Wine: Women on top in the red wine stakes
Published 13/02/2010 | 05:00
On the weekend that's in it, I thought there might be certain interest in a study on the effect of red wine on a woman's libido. Trust the hot-blooded Italians to come up with this research idea.
They put it to the test on 800 women aged 18-50, from around the Chianti area in Tuscany -- a heartland of fine red wine, predominantly from the Sangiovese grape.
Lest you think that this was a few bored academics at the University of Florence with little else to do with their time, their findings were reported in no less worthy a publication than the Journal of Sexual Medicine.
Apparently, some evidence exists for a positive correlation between moderate wine intake and men's sexual health, and they wanted to assess whether there was a tie between daily red wine intake and sexual function in women.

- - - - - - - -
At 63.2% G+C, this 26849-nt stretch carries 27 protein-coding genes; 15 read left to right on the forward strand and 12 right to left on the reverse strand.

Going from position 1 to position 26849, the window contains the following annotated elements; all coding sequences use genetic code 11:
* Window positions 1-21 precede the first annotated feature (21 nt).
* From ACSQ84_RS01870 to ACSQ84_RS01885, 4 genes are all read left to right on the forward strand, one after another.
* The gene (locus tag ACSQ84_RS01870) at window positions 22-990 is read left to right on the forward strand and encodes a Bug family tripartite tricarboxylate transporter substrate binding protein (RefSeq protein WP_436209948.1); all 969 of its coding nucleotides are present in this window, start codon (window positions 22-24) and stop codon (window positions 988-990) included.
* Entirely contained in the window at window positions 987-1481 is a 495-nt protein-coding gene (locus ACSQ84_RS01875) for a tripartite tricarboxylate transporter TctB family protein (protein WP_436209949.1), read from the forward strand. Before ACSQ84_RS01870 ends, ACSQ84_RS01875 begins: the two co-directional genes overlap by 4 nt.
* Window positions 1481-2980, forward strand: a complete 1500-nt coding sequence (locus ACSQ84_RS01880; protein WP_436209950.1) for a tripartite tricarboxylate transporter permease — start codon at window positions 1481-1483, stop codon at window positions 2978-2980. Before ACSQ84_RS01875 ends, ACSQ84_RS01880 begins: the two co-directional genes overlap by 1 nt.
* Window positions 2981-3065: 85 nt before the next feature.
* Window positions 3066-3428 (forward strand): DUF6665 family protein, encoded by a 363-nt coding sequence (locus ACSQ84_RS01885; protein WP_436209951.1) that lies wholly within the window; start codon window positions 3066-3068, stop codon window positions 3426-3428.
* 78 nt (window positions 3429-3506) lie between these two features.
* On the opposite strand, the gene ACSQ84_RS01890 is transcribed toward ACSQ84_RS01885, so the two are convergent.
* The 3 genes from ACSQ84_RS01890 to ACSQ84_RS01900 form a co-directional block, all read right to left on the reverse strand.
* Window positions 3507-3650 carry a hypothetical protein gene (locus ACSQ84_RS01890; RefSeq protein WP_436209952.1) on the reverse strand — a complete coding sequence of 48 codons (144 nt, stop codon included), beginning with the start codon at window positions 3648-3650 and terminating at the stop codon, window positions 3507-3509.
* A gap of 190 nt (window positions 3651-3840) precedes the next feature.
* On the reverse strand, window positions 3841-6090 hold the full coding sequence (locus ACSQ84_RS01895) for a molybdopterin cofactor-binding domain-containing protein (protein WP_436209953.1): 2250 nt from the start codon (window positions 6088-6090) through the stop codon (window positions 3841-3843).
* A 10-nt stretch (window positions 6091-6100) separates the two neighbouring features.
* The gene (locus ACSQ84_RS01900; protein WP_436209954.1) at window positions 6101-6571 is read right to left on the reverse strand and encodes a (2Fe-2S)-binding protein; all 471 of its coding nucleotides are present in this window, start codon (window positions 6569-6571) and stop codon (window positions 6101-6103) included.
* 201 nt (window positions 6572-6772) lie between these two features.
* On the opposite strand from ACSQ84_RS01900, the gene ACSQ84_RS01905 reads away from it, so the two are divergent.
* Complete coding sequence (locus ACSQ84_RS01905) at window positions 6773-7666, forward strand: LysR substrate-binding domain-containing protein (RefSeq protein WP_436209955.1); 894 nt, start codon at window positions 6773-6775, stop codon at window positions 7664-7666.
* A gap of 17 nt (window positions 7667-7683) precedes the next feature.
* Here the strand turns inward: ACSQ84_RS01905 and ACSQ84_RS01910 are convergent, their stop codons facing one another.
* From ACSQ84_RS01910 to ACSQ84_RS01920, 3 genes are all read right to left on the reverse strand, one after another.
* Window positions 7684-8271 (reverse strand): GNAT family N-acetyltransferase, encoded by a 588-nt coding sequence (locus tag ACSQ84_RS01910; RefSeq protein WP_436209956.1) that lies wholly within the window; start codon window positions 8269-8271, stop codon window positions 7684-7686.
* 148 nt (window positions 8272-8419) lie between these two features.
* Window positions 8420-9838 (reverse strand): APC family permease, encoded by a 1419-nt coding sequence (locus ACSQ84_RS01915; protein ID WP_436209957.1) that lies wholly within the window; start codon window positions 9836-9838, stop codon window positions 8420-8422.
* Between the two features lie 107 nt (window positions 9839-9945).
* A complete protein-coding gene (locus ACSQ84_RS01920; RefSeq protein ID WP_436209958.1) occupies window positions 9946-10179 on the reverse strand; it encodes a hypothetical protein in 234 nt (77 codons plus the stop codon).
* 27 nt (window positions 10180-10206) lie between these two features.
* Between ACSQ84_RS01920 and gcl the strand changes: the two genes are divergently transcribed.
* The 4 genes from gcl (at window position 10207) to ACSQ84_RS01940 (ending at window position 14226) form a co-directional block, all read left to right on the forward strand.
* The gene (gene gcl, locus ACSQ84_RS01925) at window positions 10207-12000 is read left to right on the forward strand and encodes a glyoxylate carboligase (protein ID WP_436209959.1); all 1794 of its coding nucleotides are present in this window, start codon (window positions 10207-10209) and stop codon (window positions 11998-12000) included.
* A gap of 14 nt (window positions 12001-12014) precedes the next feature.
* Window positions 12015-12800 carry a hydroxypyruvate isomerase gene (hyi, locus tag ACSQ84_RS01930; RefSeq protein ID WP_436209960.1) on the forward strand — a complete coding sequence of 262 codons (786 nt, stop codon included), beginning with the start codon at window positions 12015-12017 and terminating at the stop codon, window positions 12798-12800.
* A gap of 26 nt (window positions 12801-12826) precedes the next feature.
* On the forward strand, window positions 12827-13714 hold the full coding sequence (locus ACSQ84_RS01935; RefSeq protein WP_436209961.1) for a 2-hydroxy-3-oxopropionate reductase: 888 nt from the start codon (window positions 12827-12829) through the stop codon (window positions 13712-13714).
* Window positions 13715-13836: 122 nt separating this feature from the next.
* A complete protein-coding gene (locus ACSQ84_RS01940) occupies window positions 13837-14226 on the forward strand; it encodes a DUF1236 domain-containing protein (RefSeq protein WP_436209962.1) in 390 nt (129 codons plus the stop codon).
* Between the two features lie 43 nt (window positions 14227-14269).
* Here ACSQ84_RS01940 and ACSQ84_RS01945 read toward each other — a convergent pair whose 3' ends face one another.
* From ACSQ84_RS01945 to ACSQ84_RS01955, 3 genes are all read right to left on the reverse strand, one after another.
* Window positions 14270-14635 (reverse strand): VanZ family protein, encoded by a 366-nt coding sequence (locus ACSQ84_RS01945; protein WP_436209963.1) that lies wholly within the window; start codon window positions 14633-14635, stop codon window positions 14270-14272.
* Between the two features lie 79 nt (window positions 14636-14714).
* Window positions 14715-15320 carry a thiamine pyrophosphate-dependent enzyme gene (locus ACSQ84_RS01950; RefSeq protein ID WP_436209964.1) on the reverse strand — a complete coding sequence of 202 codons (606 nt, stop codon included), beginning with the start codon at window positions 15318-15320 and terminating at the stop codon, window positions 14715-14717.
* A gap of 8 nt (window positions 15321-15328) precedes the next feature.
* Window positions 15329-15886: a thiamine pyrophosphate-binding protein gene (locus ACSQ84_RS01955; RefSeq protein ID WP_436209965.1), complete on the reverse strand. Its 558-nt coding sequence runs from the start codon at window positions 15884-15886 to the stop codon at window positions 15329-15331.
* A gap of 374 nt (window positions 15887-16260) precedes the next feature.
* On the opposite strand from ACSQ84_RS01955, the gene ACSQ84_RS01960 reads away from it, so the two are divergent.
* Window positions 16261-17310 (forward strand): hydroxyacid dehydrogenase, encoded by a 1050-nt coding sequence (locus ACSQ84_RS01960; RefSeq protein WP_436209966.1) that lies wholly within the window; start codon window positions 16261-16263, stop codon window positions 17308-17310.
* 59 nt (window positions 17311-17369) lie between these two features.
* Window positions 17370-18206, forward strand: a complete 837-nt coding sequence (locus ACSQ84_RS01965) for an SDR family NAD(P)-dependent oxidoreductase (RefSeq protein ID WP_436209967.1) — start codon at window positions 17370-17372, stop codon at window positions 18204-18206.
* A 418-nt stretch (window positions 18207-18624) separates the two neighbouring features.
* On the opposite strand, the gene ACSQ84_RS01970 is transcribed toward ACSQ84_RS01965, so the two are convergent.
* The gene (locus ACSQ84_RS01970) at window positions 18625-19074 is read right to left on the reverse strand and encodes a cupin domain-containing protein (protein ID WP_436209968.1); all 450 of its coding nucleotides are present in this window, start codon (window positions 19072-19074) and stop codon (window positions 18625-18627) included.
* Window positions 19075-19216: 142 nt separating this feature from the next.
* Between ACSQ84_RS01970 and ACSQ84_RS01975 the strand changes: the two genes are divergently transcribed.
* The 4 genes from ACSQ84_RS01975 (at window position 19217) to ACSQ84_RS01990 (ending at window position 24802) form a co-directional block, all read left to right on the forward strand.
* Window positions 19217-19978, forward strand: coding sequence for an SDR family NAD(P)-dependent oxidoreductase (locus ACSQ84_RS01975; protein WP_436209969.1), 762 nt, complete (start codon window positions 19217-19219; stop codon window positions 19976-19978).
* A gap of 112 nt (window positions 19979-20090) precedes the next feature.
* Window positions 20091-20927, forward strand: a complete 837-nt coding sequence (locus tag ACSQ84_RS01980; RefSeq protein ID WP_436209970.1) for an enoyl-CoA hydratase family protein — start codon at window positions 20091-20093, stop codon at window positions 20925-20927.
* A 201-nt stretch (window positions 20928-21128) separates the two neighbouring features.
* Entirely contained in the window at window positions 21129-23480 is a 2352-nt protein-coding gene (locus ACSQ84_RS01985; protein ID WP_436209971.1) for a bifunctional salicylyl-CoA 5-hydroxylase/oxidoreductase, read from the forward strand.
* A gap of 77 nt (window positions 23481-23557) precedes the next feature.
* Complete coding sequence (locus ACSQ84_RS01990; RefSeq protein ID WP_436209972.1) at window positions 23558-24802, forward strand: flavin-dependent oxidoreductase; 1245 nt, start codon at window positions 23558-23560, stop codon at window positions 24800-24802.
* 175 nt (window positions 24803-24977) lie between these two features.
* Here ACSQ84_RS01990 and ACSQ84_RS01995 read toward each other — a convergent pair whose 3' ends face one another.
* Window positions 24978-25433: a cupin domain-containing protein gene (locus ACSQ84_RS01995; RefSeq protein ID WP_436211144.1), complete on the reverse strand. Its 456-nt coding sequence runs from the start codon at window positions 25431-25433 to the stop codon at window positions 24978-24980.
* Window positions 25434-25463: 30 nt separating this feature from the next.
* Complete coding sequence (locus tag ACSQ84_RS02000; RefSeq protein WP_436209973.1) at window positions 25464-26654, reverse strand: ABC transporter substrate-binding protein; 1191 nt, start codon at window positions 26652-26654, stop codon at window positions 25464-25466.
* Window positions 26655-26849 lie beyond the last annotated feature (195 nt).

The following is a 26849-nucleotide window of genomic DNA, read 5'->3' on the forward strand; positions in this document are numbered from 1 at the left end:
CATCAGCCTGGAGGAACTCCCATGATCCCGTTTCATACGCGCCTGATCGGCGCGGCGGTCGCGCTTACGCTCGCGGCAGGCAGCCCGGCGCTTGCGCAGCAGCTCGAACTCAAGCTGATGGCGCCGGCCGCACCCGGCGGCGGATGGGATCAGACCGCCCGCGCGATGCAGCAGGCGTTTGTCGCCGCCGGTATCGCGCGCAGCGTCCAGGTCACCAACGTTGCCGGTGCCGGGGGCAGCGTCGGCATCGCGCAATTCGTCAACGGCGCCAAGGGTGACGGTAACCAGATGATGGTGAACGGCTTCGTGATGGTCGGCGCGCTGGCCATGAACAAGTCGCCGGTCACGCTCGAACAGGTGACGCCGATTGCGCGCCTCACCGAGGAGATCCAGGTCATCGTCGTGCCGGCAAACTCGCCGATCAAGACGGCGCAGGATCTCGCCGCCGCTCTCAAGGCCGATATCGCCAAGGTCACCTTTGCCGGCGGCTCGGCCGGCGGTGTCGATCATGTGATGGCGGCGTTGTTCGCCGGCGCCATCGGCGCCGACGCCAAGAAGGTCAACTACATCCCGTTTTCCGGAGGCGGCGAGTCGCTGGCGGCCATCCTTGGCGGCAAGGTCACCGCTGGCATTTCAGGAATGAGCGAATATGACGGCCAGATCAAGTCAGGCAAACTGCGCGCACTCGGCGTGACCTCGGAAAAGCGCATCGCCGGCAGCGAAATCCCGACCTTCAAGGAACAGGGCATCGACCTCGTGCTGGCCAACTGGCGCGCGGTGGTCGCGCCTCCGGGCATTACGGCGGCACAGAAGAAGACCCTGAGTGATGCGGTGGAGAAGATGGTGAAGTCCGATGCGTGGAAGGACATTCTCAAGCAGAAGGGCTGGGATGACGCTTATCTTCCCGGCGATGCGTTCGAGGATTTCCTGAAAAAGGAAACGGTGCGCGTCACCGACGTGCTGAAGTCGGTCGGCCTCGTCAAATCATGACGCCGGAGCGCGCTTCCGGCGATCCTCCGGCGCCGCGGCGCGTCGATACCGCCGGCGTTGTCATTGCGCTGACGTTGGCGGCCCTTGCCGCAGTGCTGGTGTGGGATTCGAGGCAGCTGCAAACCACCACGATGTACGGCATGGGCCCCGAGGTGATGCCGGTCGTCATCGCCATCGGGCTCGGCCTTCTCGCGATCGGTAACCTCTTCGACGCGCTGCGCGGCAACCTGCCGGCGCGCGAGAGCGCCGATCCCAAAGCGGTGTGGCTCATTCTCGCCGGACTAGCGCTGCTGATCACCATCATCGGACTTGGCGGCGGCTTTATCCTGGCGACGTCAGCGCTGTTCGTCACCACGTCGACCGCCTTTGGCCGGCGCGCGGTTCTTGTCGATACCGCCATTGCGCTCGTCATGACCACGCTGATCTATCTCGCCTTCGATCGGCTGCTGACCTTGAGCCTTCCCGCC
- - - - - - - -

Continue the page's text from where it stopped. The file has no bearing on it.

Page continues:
The participants were split into three groups: teetotallers, those who drank one or two glasses of red wine day, and, finally, those who had a daily intake of more than two glasses of red wine and/or other types of alcoholic drink.
They all anonymously completed the Female Sexual Function Index (FSFI) questionnaire, and guess what? The one to two glasses a day women came out on top, while those who didn't drink at all had the lowest scores, something that the researchers found "intriguing".
What may make it even more intriguing is the fact that the average age of the one to two glasses a day red-wine-drinking woman was older than the other two groups. Red grapes have long been associated with good heart health.
One suggestion arising from this finding is that antioxidants in red wine have a beneficial effect on the lining of the blood vessels, widening them and so increasing blood flow to key areas of the body.
"While this finding needs to be interpreted with some caution, because of the small sample size, self-reported data and the lack of support from laboratory exams, it nevertheless suggests a potential relationship between red wine consumption and better sexuality," say the research team.